Multicom boss renews PTD criticism following MEP vote

Multicom boss John Howell today renewed criticism of plans for stronger protection for consumers in the European Package Travel Directive following a vote by MEPs.

The vote by MEPs who sit on the Parliament’s Internal Market Committee saw the proposals approved by 35 to 2 with reforms providing travellers with more protection than originally outlined by the European Commission.

A sitting of the full parliament approved the revised proposals in Strasbourg last month.

But the travel technology company’s managing director Howell slammed the decision for the reforms as “wholly flawed and out of touch with reality”.

His criticism was echoed by a call for the plans to be abandoned by the European Tour Operators’ Association, which described the reforms as “no longer fit for purpose”, “unenforceable” and “certain to generate much litigation”.


Howell said: “This is yet another example of just how out of touch our MEPs are and how they are not listening to the industry they are legislating for.

“I simply cannot understand why the European Commission and the European Parliament insist on making operators pay for airline problems. A fairer and more flexible system would be to apply levies to the airline or tour operator, depending on which party is responsible for the problem.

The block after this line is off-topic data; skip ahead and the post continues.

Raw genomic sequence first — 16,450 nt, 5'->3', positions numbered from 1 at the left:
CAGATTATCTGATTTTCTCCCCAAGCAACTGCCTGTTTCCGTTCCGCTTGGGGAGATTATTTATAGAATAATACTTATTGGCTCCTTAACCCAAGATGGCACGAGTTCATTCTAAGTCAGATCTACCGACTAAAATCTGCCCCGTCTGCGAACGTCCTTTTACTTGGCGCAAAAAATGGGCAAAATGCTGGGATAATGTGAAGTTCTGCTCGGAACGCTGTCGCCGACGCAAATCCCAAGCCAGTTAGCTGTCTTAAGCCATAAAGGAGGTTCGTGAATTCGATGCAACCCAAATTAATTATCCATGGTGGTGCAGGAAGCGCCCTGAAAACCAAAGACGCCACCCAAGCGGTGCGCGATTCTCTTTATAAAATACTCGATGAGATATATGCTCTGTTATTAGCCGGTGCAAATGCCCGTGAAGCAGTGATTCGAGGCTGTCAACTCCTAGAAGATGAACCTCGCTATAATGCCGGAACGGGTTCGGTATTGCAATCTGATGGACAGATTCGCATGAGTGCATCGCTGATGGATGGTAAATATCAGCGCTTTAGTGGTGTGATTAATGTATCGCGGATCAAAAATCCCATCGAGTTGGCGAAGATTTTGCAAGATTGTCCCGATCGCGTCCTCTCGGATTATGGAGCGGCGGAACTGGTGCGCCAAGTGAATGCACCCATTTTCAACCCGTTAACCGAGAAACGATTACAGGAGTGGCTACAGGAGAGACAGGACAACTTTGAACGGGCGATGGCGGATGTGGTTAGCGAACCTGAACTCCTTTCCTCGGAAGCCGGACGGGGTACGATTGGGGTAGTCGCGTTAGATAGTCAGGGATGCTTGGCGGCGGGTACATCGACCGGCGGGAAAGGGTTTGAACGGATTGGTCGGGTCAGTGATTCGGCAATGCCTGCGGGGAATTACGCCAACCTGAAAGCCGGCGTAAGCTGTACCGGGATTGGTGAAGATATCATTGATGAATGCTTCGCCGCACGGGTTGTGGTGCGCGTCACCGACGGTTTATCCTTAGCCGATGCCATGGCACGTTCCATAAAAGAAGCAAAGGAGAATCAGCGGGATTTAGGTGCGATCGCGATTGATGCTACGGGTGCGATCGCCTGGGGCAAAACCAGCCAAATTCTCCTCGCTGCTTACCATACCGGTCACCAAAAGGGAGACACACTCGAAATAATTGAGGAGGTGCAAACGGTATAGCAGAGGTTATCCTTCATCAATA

“The single biggest airline issue in all of this debate is the repatriation of travellers following an airline failure and this exists regardless of whether they are booking through an agent or direct with the airline [which is not currently covered by Atol].

“There should be a single fee that applies to all flight departures regardless of whether or not they are part of a package holiday.

“I believe the solution lies in the adoption of a much broader model that takes account of every aspect of the journey.

“Rather than simply loading more fees onto tour operators and making them less competitive and opening up loopholes for others to exploit, we need to take a more holistic approach to this problem.”

Howell warned that the largest flaw in the proposals will mean businesses based outside of the EU will gain a competitive advantage in the market.

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